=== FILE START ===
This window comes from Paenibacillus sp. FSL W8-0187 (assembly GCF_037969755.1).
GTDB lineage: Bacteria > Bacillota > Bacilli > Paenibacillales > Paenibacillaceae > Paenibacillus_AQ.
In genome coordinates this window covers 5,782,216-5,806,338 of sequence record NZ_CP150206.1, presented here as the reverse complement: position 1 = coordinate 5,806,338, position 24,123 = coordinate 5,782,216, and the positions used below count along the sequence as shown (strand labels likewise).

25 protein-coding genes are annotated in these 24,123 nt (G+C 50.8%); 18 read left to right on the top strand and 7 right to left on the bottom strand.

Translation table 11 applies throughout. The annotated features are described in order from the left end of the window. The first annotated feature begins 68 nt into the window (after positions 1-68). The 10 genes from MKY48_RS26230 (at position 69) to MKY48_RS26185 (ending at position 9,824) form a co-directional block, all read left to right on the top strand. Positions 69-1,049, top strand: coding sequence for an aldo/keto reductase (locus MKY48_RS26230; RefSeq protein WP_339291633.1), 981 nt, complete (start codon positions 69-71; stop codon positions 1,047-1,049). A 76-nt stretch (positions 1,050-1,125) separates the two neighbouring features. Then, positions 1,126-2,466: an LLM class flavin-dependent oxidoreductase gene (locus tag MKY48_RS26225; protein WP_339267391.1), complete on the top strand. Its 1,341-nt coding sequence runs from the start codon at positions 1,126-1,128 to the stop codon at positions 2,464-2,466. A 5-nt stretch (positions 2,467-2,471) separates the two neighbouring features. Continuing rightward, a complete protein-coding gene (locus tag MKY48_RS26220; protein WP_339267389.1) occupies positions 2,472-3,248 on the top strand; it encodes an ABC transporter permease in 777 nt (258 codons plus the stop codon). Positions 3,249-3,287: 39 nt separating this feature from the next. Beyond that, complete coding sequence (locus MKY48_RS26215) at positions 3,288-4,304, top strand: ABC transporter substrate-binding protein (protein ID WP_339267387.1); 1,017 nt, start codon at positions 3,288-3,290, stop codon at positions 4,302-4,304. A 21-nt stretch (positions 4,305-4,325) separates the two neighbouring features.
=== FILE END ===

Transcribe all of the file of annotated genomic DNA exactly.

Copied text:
This window comes from Paenibacillus sp. FSL W8-0187 (assembly GCF_037969755.1).
GTDB lineage: Bacteria > Bacillota > Bacilli > Paenibacillales > Paenibacillaceae > Paenibacillus_AQ.
In genome coordinates this window covers 5,782,216-5,806,338 of sequence record NZ_CP150206.1, presented here as the reverse complement: position 1 = coordinate 5,806,338, position 24,123 = coordinate 5,782,216, and the positions used below count along the sequence as shown (strand labels likewise).

25 protein-coding genes are annotated in these 24,123 nt (G+C 50.8%); 18 read left to right on the top strand and 7 right to left on the bottom strand.

Translation table 11 applies throughout. The annotated features are described in order from the left end of the window. The first annotated feature begins 68 nt into the window (after positions 1-68). The 10 genes from MKY48_RS26230 (at position 69) to MKY48_RS26185 (ending at position 9,824) form a co-directional block, all read left to right on the top strand. Positions 69-1,049, top strand: coding sequence for an aldo/keto reductase (locus MKY48_RS26230; RefSeq protein WP_339291633.1), 981 nt, complete (start codon positions 69-71; stop codon positions 1,047-1,049). A 76-nt stretch (positions 1,050-1,125) separates the two neighbouring features. Then, positions 1,126-2,466: an LLM class flavin-dependent oxidoreductase gene (locus tag MKY48_RS26225; protein WP_339267391.1), complete on the top strand. Its 1,341-nt coding sequence runs from the start codon at positions 1,126-1,128 to the stop codon at positions 2,464-2,466. A 5-nt stretch (positions 2,467-2,471) separates the two neighbouring features. Continuing rightward, a complete protein-coding gene (locus tag MKY48_RS26220; protein WP_339267389.1) occupies positions 2,472-3,248 on the top strand; it encodes an ABC transporter permease in 777 nt (258 codons plus the stop codon). Positions 3,249-3,287: 39 nt separating this feature from the next. Beyond that, complete coding sequence (locus MKY48_RS26215) at positions 3,288-4,304, top strand: ABC transporter substrate-binding protein (protein ID WP_339267387.1); 1,017 nt, start codon at positions 3,288-3,290, stop codon at positions 4,302-4,304. A 21-nt stretch (positions 4,305-4,325) separates the two neighbouring features.